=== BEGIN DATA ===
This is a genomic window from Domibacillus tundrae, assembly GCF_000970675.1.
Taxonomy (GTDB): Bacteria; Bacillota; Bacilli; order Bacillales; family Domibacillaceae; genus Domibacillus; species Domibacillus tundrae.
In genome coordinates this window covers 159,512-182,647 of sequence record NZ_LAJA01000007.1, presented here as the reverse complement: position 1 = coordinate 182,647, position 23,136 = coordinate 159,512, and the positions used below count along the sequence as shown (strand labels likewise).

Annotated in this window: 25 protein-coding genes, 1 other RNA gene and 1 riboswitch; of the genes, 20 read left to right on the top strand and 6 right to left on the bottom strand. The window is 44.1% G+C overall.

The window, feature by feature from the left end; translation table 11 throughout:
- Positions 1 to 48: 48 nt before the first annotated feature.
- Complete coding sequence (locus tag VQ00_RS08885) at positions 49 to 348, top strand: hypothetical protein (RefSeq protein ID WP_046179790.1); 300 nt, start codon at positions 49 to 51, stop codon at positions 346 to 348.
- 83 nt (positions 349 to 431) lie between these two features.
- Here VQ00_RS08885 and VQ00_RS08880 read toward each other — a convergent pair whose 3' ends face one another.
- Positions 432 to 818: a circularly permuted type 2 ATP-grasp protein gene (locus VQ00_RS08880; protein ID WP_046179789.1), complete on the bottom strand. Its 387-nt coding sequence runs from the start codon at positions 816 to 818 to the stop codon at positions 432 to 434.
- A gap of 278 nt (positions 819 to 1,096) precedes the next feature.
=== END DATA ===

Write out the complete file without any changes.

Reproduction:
This is a genomic window from Domibacillus tundrae, assembly GCF_000970675.1.
Taxonomy (GTDB): Bacteria; Bacillota; Bacilli; order Bacillales; family Domibacillaceae; genus Domibacillus; species Domibacillus tundrae.
In genome coordinates this window covers 159,512-182,647 of sequence record NZ_LAJA01000007.1, presented here as the reverse complement: position 1 = coordinate 182,647, position 23,136 = coordinate 159,512, and the positions used below count along the sequence as shown (strand labels likewise).

Annotated in this window: 25 protein-coding genes, 1 other RNA gene and 1 riboswitch; of the genes, 20 read left to right on the top strand and 6 right to left on the bottom strand. The window is 44.1% G+C overall.

The window, feature by feature from the left end; translation table 11 throughout:
- Positions 1 to 48: 48 nt before the first annotated feature.
- Complete coding sequence (locus tag VQ00_RS08885) at positions 49 to 348, top strand: hypothetical protein (RefSeq protein ID WP_046179790.1); 300 nt, start codon at positions 49 to 51, stop codon at positions 346 to 348.
- 83 nt (positions 349 to 431) lie between these two features.
- Here VQ00_RS08885 and VQ00_RS08880 read toward each other — a convergent pair whose 3' ends face one another.
- Positions 432 to 818: a circularly permuted type 2 ATP-grasp protein gene (locus VQ00_RS08880; protein ID WP_046179789.1), complete on the bottom strand. Its 387-nt coding sequence runs from the start codon at positions 816 to 818 to the stop codon at positions 432 to 434.
- A gap of 278 nt (positions 819 to 1,096) precedes the next feature.